Insect-Plant Biology

Science & Math | Biological Sciences
Insect-Plant Biology
Insect-Plant Biology
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1491 kb
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1504 kb
Oxford University Press; 2 edition (February 2, 2006)
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Half of all insect species are dependent on living plant tissues, consuming about 10% of plant annual production in natural habitats and an even greater percentage in agricultural systems, despite sophisticated control measures. Plants are generally remarkably well-protected against insect attack, with the result that most insects are highly specialized feeders. The mechanisms underlying plant resistance to invading herbivores on the one side, and insect food specialization on the other, are the main subjects of this book. For insects these include food-plant selection and the complex sensory processes involved, with their implications for learning and nutritional physiology, as well as the endocrinological aspects of life cycle synchronization with host plant phenology. In the case of plants exposed to insect herbivores, they include the activation of defence systems in order to minimize damage, as well as the emission of chemical signals that may attract natural enemies of the invading herbivores and may be exploited by neighbouring plants that mount defences as well.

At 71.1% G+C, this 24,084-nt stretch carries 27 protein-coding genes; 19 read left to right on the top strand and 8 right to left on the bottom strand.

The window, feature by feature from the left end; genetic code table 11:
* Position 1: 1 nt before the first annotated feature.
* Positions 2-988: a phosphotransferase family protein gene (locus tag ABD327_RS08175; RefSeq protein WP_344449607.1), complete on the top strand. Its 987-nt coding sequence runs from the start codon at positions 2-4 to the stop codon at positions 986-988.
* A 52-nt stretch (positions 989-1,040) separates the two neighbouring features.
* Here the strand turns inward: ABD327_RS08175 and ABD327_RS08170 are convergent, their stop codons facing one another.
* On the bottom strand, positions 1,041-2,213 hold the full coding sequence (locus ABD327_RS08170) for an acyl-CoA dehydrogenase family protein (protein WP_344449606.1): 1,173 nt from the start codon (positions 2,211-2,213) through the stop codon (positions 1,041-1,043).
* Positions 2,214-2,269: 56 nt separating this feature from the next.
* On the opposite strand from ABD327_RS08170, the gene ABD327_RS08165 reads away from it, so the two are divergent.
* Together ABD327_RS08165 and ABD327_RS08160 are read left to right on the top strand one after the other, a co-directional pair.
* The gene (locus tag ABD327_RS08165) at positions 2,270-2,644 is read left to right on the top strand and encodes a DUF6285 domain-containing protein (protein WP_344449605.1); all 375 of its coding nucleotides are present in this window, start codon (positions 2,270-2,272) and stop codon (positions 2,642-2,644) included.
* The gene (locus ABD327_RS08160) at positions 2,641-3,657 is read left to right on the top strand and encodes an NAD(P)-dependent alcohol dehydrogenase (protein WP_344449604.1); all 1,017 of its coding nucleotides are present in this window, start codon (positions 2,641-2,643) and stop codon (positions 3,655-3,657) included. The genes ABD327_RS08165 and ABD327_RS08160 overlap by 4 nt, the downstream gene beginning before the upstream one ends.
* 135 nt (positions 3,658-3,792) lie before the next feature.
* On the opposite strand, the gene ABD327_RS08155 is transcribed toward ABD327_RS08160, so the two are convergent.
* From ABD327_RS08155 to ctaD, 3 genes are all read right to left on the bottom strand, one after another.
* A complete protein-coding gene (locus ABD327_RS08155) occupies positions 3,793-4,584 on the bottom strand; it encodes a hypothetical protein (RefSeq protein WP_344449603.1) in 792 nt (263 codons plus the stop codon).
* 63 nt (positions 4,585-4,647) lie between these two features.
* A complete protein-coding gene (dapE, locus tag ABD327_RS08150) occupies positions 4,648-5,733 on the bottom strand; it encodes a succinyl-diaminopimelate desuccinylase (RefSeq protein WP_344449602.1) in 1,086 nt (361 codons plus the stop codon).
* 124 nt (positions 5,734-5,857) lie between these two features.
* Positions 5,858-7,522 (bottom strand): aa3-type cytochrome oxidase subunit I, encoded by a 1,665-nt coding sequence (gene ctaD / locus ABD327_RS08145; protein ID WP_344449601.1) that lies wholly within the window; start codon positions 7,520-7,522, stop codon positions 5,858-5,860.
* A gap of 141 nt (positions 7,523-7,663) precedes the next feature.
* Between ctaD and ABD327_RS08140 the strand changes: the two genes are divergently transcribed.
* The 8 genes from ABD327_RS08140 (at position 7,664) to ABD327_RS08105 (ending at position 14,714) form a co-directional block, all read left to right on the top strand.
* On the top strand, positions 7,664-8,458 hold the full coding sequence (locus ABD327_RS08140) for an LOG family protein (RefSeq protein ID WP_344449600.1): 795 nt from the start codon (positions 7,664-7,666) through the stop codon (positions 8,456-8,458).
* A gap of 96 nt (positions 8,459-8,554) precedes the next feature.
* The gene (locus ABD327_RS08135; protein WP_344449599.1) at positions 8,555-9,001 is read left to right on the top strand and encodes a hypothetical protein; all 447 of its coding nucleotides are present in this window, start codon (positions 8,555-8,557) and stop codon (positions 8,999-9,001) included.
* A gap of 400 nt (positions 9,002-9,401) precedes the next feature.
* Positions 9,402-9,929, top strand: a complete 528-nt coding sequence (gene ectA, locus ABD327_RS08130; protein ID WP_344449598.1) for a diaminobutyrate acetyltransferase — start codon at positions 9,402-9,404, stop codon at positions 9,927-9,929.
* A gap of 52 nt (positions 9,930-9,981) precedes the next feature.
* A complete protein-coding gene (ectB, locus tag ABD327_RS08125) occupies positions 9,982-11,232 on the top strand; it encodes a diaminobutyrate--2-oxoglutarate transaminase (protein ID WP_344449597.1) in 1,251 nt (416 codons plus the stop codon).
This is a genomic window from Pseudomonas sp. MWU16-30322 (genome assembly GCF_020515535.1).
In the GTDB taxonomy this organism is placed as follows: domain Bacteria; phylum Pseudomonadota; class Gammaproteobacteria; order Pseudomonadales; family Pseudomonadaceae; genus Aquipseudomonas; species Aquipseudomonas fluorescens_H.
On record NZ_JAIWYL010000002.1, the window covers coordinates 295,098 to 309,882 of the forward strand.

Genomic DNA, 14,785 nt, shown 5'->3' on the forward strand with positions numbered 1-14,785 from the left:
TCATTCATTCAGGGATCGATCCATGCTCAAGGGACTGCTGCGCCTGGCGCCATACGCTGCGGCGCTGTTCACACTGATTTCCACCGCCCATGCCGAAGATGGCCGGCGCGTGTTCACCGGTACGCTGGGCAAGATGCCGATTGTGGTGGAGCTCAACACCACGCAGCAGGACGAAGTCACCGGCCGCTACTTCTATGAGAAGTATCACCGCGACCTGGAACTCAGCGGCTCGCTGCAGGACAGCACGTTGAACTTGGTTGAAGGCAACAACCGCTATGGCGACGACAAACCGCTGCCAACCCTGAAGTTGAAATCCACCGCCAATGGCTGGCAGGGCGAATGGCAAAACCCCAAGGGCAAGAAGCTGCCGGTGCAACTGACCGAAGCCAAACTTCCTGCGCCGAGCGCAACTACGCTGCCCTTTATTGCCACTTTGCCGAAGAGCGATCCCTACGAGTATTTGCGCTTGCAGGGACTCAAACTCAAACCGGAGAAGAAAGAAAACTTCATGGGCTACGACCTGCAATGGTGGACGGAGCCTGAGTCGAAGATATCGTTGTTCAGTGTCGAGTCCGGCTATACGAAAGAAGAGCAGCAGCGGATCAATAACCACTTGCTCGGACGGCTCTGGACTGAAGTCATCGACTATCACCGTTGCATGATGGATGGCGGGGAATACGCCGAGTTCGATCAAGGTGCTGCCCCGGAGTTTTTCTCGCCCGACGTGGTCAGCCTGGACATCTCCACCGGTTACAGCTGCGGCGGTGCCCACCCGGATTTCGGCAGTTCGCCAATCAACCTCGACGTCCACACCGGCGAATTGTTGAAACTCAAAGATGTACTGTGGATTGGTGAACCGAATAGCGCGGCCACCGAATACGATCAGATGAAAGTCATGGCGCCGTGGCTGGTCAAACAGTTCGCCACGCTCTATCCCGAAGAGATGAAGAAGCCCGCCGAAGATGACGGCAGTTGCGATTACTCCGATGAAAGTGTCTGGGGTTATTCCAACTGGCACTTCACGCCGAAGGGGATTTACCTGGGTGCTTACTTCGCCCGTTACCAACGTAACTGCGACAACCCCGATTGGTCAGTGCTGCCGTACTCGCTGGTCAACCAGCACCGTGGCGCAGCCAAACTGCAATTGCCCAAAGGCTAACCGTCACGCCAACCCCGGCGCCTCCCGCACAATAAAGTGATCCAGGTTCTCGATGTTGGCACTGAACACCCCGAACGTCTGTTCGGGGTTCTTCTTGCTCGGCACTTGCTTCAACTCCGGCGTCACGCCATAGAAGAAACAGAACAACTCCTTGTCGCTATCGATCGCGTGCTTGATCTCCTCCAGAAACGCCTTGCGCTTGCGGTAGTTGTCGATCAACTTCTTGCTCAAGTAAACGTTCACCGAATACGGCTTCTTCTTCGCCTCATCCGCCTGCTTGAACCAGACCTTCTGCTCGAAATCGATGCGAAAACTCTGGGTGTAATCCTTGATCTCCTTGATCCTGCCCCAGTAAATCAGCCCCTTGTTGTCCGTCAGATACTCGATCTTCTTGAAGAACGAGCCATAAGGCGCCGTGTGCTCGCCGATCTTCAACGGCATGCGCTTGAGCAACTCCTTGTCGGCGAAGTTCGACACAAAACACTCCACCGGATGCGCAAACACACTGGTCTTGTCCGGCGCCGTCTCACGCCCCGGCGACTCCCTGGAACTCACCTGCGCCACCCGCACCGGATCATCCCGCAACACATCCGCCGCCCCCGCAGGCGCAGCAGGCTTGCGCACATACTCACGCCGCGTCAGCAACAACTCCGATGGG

Insect-Plant Biology discusses the operation of these mechanisms at the molecular and organismal levels, in the context of both ecological interactions and evolutionary relationships. In doing so, it uncovers the highly intricate antagonistic and mutualistic interactions that have evolved between plants and insects. The book concludes with a chapter on the application of our knowledge of insect-plant interactions to agricultural production.
This multidisciplinary approach will appeal to students in agricultural entomology, plant sciences, ecology, and indeed anyone interested in the principles underlying the relationships between the two largest groups of organisms on earth: plants and insects.

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